## Math 113: Study Guide - Chapters 7 - 8

Problems 1 - 8 are definition / description problems. Some answers may be repeated. Some answers are not used. You should know the definitions / descriptions of:

• Null Hypothesis
• Alternative Hypothesis
• Level of Significance / Significance Level
• Type I Error
• Type II Error
• Critical Value
• Test Statistic
• Independent Samples
• Dependent Samples

Problems 9 - 15 are fill in the blank. You should know:

• What the probability-value means.
• How to make a decision based on the probability value.
• How to tell which type of test (left, right, or two-tailed) you have.
• The default value used for the level of significance.
• What you're rejecting or failing to reject in the decision (null or alternative hypothesis)?
• What rejecting or failing to reject the null hypothesis means in terms of the conclusion (sufficient or insufficient evidence).
• What the original claim means in term of the conclusion (reject the claim or support the claim).

• Know what assumption is central to hypothesis testing.

Problems 17 - 25 are true / false. Concentrate on:

• Using the probability value with new tests that you've never seen before (like the F-test was in class). That is - can you make a decision without knowing anything about the distribution?
• What two things are compared to reach a decision when using the classical approach to hypothesis testing?
• What are the definitions of level of significance and probability-value in terms of area under the curve. That is, what are the values that define the starting point for each.
• Know the relationship between the probability value for a one-tail test and a two-tail test.
• Know the general form of test statistics = ( observed - expected ) / standard error
• The mean of the distributions.
• When the binomial can be approximated using the normal.
• Know what the ratio of two independent chi-square variables divided by their respective degrees of freedom is.
• Know that a sample must be from an essentially normal distribution to use the student's t (page 378, item 3b), chi-square (page 396 - assumption in blue box), and F (page 436, item 2) distributions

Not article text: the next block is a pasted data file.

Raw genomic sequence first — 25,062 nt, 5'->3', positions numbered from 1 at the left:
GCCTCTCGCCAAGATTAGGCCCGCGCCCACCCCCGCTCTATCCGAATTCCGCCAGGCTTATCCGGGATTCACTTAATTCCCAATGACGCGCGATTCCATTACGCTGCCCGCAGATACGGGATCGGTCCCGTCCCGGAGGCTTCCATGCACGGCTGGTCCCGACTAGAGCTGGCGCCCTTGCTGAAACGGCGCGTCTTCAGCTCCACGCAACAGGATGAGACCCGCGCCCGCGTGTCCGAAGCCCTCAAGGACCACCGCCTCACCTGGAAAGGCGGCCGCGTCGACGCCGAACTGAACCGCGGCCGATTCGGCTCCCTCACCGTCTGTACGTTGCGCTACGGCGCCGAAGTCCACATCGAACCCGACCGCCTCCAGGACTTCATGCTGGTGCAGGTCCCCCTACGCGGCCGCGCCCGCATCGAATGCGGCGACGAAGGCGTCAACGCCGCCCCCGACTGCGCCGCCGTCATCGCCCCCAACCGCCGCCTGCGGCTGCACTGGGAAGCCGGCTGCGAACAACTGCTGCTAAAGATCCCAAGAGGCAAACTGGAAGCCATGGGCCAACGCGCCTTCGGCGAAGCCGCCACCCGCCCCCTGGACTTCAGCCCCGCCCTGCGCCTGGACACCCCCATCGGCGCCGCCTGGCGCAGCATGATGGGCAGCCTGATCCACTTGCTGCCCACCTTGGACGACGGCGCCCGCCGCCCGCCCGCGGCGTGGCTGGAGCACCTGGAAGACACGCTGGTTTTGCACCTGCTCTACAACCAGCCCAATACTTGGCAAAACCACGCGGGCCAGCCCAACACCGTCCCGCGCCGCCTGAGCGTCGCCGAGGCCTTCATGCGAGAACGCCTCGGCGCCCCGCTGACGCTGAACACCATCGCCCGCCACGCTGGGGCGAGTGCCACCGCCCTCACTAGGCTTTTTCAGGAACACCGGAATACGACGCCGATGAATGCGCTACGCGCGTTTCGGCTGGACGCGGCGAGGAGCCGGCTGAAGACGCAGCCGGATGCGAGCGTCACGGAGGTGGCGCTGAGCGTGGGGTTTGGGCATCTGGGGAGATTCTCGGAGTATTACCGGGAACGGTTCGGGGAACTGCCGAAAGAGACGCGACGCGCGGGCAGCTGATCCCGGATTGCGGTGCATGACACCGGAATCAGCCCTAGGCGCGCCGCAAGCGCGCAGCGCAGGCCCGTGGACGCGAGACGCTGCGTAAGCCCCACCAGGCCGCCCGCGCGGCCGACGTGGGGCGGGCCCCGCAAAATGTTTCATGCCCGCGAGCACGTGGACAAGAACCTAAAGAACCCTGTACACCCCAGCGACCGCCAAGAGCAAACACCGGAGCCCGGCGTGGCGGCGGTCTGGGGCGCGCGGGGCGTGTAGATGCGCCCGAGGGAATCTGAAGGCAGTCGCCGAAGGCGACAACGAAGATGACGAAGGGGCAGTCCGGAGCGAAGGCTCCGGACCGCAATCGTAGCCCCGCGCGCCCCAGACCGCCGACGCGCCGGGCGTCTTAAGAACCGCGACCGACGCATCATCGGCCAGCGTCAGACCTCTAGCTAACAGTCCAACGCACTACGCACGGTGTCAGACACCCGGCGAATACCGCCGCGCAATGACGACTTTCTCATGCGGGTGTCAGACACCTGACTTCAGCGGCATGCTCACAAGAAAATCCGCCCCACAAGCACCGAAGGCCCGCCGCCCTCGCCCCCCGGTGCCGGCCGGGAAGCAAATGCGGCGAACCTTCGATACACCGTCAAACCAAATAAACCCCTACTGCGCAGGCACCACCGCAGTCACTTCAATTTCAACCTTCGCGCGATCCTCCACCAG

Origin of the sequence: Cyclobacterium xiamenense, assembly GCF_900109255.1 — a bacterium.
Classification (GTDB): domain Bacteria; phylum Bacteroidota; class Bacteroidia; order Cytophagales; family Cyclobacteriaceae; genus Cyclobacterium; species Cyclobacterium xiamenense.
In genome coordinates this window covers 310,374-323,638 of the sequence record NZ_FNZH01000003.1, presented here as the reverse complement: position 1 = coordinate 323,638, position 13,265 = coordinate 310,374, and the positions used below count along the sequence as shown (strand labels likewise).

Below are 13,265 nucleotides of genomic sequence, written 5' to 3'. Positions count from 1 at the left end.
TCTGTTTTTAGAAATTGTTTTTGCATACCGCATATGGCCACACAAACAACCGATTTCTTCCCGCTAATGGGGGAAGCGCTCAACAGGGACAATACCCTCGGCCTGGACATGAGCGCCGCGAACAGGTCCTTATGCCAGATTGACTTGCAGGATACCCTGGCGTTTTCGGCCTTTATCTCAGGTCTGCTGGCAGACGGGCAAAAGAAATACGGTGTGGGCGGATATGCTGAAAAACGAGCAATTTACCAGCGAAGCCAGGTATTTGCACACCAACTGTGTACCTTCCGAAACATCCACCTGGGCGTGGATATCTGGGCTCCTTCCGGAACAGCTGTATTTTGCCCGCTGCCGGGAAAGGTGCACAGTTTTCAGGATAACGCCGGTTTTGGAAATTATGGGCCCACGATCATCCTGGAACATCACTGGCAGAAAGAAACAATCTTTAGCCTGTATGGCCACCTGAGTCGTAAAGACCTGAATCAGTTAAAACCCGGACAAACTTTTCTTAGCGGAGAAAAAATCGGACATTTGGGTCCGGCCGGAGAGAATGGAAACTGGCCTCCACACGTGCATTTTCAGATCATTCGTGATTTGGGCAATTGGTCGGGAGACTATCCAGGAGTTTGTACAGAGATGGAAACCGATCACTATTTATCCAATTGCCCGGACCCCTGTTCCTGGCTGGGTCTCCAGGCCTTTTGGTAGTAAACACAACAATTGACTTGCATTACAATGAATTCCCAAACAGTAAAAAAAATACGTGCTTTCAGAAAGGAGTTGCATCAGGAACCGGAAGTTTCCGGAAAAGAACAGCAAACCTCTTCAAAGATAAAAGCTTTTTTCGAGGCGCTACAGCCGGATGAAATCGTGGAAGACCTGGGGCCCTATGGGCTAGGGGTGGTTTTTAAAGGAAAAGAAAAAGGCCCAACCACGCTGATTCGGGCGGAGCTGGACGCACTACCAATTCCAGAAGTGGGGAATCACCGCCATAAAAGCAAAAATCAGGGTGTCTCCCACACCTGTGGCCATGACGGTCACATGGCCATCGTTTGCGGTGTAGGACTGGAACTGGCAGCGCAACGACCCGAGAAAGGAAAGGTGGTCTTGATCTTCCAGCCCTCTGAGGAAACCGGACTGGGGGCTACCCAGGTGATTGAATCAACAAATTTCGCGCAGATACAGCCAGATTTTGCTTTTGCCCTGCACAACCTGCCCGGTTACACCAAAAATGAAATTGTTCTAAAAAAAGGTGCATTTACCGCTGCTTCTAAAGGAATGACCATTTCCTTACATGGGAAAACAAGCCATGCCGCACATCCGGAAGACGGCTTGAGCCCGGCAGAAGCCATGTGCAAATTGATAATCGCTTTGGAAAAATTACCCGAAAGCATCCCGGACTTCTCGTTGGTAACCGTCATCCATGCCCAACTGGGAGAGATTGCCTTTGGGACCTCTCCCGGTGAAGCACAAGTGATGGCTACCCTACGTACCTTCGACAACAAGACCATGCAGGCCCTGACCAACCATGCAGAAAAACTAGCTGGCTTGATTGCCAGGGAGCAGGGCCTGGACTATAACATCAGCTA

Problems 26 and 27 are to use the normal and or student's t table to look up a probability-value when the test statistic is known (read section on p-values on pages 382-383, especially the first example) and finding the critical value.

Problem 28 is to write the null and alternative hypotheses for the given claim. The claim could be about one or two means, proportions, variances or standard deviations. Also identify whether the test is a left-tailed, right-tailed, or two-tailed test (based on the alternative hypothesis). Five parts.

Problem 29 is to write the decision (Reject the null hypothesis or Fail to reject the null hypothesis). Also identify whether the test is left-tailed, right-tailed, or two-tailed if possible - it won't be possible from just a p-value. You can tell the type of test by looking at the critical value and it's relationship to the mean for that distribution. If the critical value is less than the mean, it's a left tail test; if it's greater than the mean, it's a right tail test; if there are two critical values, it's a two-tailed test. You should know the means of all the distributions. Five parts.

Problem 30 is to write the distribution that the test statistic would have. This is where you need to know when to use Z as opposed to T (is sigma known? is n large?). Also know that chi-square is used for a single variance and F for two variances.

Problem 31 is to take the output from a statistical test you've never seen before and determine if the results are significant or not. Basically, do you understand p-values?

Problem 32 is a normal probability plot. We called it a Q-Q Plot with the calculator program. Basically, the data is approximately normal if the q-q plot doesn't deviate too much from a line.

Problem 33 is to take the output from Excel and answer the questions about the hypothesis test based on the output. Concentrate on the difference of the means with small sample sizes (the ones where you have to do an F-test first) and how to use p-values.